I was going through some old film and found a picture of my family from 1968—the smart-looking guy in the green wool hat is me. As a photographer, you are always working in the moment, in the present. To see an image from another time and connect that point to where you are today is odd. In what sense is that person me; in what sense is he a faded shadow of who I was. At least, I now have better sweaters.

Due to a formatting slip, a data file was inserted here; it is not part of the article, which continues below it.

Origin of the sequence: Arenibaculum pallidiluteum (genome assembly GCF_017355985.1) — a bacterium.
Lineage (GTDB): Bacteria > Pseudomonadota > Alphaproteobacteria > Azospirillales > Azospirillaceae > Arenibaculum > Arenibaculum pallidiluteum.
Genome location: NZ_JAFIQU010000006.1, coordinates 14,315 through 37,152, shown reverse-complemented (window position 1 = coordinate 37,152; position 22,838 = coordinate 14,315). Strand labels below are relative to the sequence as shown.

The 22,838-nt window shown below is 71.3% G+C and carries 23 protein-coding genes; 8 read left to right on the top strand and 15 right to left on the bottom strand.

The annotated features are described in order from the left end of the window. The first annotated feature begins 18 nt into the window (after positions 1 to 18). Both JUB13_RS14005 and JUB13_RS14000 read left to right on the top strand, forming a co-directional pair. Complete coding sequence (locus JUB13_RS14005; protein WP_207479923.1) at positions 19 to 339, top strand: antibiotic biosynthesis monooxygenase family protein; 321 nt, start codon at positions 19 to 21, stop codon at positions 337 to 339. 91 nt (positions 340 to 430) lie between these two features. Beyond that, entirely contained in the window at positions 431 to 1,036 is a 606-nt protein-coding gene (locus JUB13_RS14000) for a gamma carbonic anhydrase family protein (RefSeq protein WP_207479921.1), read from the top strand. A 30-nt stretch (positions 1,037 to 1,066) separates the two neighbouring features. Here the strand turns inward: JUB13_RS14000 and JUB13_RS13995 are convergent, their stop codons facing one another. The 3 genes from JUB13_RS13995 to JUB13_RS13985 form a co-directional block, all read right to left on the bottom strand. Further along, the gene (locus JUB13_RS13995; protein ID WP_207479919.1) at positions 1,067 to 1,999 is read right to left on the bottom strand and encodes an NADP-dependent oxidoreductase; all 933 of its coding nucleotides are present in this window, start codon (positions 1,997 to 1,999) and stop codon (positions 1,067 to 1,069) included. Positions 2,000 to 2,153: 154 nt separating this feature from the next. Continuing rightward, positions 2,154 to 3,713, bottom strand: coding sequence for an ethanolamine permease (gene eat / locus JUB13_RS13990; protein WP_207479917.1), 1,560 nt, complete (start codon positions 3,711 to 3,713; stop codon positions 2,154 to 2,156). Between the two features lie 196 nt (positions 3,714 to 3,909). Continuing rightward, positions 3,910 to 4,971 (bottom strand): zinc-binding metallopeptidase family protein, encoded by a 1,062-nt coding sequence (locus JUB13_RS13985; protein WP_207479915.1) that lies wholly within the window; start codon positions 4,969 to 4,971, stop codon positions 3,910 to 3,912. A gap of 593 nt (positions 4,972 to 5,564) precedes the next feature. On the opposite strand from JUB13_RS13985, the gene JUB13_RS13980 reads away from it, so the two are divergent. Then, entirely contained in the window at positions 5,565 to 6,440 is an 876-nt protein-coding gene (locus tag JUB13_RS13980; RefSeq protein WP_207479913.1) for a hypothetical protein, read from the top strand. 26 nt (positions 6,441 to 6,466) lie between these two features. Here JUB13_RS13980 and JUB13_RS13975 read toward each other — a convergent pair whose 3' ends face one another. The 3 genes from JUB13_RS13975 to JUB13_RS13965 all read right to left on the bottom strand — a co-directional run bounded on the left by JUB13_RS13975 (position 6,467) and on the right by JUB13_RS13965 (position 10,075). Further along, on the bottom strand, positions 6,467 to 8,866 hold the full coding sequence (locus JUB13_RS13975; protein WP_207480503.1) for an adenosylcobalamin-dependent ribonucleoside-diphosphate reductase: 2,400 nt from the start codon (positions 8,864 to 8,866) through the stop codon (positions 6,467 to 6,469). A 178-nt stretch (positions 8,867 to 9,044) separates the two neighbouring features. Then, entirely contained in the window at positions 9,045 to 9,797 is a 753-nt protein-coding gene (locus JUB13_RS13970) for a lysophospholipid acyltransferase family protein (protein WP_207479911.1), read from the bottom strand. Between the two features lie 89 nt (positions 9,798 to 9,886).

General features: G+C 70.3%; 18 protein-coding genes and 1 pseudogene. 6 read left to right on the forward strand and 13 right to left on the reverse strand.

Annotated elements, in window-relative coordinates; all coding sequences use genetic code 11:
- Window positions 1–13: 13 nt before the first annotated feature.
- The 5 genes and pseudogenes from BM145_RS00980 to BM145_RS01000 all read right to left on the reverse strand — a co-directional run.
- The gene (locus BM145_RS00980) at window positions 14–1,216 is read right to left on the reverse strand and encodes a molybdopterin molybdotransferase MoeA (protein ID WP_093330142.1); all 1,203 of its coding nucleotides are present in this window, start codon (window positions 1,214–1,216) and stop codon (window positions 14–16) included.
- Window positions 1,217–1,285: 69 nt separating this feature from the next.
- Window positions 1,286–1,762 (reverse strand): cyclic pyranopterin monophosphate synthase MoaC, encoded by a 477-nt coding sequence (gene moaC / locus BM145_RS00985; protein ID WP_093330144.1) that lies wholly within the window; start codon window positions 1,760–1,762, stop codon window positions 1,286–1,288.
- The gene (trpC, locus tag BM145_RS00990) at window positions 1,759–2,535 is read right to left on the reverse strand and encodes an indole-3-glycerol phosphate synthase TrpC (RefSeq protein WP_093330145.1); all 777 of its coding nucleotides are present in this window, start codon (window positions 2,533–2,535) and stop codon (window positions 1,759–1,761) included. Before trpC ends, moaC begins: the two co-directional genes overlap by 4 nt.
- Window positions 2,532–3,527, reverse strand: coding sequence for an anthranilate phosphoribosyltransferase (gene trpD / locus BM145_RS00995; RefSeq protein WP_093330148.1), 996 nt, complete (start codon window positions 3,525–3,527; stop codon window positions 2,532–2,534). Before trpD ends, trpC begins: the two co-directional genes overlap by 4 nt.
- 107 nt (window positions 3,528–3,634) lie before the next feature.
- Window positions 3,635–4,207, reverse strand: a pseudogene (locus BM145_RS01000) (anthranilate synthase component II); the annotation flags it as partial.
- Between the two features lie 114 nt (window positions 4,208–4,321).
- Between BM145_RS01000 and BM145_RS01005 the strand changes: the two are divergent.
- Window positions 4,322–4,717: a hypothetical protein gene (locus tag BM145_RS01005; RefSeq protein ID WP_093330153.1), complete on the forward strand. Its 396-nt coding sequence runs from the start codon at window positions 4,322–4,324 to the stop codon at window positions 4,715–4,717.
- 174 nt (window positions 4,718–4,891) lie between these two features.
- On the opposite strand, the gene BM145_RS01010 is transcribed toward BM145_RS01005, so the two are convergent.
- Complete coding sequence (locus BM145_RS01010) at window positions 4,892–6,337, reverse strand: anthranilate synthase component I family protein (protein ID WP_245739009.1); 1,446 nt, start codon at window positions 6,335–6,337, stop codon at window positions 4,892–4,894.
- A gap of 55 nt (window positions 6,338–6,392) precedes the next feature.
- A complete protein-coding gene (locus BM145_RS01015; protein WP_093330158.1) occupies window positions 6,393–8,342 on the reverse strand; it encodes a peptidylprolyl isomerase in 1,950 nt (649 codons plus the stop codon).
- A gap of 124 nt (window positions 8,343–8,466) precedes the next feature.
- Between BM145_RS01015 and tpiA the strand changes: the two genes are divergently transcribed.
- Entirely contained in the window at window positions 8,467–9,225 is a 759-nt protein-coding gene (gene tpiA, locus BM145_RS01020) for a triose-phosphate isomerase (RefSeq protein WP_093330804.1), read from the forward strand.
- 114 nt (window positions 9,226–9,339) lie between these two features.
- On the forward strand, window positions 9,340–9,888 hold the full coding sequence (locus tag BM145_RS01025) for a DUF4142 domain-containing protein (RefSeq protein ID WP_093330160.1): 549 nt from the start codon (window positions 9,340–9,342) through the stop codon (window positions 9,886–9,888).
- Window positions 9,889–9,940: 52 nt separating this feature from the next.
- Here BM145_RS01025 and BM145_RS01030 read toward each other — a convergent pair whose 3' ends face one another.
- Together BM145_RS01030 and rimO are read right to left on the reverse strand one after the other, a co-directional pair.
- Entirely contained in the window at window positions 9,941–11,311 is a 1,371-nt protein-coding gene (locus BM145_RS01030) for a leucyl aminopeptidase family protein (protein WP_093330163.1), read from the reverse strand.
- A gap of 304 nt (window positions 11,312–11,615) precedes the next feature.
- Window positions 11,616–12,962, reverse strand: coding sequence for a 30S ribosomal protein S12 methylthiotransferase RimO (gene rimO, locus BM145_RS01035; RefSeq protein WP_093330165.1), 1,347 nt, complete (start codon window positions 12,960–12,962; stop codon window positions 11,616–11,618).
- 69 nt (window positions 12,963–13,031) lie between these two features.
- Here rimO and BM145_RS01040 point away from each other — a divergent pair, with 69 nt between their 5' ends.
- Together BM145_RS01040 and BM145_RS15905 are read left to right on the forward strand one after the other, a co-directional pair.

I have been meditating on memories and genealogy. I am from a generation that broke away from the extended family structure. Over time, I have inherited objects from my grandparents and great grandparents. I have heard stories about them. The few memories I have are fractured and distant. All of these people are now dead. What remains are these objects. This image is from this work in progress.This is a small vise from my maternal grandfather, a boat builder from Nova Scotia, Canada. My memories of him are cursory: a short man, a quiet man, a stern man. I don’t remember talking much with him. I have one memory of playing with him when he used the handle of his walking stick to trip me up. We repeated this game for several minutes: him catching my ankle, and me falling and laughing.